Problems with medical supplies have persisted; 33% of GPs and practice managers told Pulse their practice was experiencing delays, forcing them to “borrow, swap and be” supplies such as FP10s, needles and sterile cups. And 18% of all respondents said patient care had been affected .
Again, Capita claims improvements. “Over 90% of orders placed this month have been fulfilled”, says a spokesperson, although they admitted the remaining orders are “awaiting stocks from suppliers”.
Missing payments are also a big issue. Capita acknowledges “some delays in some payment processes, which we are working hard to address”. But some 32% of respondents to Pulse’s survey said they had faced missed or delayed payments, such as rent and superannuation.
GPC sessional lead Dr Zoe Norris told Pulse missing contributions and seniority payments were “a huge issue” for locums in particular. She advised all GP locums to keep copies of superannuation payments and send them by recorded delivery.
GPC practice finance spokesperson Dr Ian Hume – who is leading on the issue – says there has been progress, but adds: “The feedback we’re getting from practices and LMCs is they don’t perceive it to be better. Some of the data from Capita shows things are moving, but still not as far as I would like.”
NHS England has pledged to “hold Capita to account” for the disruption. A spokesperson says: “Cutting administrative back-office costs by 40% has freed up tens of millions of pounds for reinvestment in frontline NHS care, but Capita needs to deal with these issues so primary care is properly supported.”
But an additional concern is that Capita is planning further overhauls in support services affecting GP practices.
In 2017, it is due to overhaul practice payments and pensions systems, and applications to the performers lists – with both systems accessed and managed online. Capita will also introduce a new service to administer breast and cervical cancer and other screening programmes next year.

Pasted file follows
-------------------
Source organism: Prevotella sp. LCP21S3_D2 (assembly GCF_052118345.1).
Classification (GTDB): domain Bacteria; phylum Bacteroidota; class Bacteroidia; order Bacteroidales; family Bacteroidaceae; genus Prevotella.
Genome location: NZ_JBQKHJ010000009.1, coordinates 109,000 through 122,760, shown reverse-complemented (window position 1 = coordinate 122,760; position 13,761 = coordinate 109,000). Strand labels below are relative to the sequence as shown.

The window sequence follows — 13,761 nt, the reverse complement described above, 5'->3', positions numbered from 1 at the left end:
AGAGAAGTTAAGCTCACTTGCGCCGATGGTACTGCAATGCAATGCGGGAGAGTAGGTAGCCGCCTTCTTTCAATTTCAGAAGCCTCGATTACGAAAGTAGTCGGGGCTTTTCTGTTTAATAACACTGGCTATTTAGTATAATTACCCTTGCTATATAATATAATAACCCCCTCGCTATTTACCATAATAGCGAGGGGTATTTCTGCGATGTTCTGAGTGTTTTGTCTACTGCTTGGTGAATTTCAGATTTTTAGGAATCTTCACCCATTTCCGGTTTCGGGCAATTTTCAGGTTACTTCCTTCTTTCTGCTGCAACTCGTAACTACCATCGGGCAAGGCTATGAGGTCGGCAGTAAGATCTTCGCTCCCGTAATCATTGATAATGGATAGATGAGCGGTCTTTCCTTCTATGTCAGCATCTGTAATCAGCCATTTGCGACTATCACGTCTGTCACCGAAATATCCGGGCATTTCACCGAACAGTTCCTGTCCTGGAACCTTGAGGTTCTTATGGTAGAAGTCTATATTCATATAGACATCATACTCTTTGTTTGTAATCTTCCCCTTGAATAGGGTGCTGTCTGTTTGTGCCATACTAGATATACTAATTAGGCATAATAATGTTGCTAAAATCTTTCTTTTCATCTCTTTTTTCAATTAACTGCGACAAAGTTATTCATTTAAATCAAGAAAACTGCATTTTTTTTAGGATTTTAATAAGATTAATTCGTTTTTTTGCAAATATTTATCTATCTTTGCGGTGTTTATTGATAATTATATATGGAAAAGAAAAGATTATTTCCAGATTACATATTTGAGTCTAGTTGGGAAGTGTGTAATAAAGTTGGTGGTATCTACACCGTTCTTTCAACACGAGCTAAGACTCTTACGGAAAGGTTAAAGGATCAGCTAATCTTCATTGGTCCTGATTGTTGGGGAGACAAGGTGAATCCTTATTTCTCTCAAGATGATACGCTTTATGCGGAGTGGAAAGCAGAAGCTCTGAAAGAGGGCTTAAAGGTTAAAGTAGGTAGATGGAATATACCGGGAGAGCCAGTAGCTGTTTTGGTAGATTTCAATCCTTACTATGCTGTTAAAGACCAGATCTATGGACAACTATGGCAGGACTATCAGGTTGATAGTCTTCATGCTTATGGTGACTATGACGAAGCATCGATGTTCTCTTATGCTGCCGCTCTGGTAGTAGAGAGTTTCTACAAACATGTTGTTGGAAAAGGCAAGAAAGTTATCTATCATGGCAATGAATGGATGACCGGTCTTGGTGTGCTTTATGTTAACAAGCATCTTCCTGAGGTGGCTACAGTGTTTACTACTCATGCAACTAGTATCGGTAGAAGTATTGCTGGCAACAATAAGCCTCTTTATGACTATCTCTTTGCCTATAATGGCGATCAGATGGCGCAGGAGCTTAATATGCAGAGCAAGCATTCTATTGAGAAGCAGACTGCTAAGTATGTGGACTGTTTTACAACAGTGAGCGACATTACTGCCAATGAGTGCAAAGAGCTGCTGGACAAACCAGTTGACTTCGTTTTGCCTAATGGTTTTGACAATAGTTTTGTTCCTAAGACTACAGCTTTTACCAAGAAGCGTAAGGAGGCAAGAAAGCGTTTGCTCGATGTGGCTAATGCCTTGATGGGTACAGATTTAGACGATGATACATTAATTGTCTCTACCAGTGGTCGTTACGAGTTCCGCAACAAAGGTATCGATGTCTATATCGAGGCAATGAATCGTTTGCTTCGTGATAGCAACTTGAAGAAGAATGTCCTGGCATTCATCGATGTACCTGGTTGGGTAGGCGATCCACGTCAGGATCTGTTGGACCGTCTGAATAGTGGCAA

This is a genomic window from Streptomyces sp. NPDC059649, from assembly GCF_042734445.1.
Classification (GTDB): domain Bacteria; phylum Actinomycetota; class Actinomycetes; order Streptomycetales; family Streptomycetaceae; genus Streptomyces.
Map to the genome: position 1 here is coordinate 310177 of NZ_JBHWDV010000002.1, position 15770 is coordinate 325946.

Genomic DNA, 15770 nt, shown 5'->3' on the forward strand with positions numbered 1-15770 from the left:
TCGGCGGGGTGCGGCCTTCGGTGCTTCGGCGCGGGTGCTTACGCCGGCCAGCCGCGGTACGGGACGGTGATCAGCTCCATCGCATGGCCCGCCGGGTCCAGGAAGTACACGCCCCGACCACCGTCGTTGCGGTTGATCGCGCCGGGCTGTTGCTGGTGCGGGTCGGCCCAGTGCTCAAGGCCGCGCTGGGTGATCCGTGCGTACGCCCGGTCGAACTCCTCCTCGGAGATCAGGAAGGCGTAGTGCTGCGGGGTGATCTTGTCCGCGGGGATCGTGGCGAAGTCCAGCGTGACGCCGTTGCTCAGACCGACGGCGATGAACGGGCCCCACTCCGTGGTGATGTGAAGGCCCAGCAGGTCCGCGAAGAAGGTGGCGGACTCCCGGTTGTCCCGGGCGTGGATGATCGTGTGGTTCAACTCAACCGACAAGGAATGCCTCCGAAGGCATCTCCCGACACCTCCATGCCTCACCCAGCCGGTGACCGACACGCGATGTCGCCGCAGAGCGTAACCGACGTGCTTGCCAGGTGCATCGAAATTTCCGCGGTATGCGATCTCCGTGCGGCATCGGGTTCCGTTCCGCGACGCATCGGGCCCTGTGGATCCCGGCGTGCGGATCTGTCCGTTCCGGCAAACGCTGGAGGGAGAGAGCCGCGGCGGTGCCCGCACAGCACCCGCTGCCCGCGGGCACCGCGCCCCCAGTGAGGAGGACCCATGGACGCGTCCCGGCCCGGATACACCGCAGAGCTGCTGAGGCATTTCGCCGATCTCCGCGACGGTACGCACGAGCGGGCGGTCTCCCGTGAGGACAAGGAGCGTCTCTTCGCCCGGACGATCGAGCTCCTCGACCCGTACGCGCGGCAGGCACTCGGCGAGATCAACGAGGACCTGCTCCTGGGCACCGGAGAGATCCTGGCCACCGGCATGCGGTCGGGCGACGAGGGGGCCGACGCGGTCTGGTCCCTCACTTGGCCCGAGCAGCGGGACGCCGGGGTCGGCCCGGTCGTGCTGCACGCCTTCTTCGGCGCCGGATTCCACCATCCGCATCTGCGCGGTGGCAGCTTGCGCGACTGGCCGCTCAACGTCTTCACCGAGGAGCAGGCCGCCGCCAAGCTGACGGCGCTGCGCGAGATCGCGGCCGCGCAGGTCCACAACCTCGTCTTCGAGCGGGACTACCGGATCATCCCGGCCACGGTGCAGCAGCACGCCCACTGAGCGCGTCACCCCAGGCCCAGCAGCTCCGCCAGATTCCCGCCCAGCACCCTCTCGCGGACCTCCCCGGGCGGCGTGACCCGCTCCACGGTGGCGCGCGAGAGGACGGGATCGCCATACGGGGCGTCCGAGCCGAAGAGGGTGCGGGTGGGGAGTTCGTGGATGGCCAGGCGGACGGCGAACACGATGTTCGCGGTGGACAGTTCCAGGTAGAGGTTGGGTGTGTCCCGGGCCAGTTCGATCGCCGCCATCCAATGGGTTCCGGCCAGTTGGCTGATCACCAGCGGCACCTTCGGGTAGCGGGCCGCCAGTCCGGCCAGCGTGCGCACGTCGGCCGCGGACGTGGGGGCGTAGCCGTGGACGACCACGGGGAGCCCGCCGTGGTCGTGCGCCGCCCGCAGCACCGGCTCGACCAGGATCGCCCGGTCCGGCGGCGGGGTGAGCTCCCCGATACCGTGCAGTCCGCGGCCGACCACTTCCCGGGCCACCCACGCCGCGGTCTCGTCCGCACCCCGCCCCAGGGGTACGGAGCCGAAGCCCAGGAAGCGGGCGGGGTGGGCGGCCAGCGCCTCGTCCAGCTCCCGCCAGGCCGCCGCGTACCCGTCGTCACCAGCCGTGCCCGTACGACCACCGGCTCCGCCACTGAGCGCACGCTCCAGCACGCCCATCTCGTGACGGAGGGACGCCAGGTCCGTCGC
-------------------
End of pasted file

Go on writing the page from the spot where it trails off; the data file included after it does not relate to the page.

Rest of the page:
And then there’s national list-cleansing drive, to root out “ghost patients”. The GPC demanded the rollout of this be paused pending discussions after Pulse revealed NHS England had included this responsibility in the Capita contract.
Last month Pulse revealed claims from LMC representatives for West Sussex that individual practices had up to 15% of patients mistakenly flagged for removal via the FP69 process. Capita says the problem was “rectified quickly” and had “no impact to the delivery of patient care”. But the precedent is concerning.
Capita may be starting to improve, but it appears to have a long way to go before it will have practices’ full confidence.
Changes to come
System for moving records
Autumn 2016. Capita’s “bag and barcode” system for moving records is due to roll out nationally later in the autumn, and is likely to increase practice workloads
Late September/October. A big spike in new registrations may affect the national record movement, and worsen the backlog in registering overseas patients
Overhaul of screening
April 2017 onwards. Next year, Capita is going to test automated systems for a national service for supporting NHS screening programmes
April 2017 onwards. Launch of online portal for managing practice payments, the performers list and pensions
GP list cleansing across England
Capita will target patients who haven’t contacted their GP for five years, overseas patients who first registered a year ago, or patients at an address where several are registered with the same practice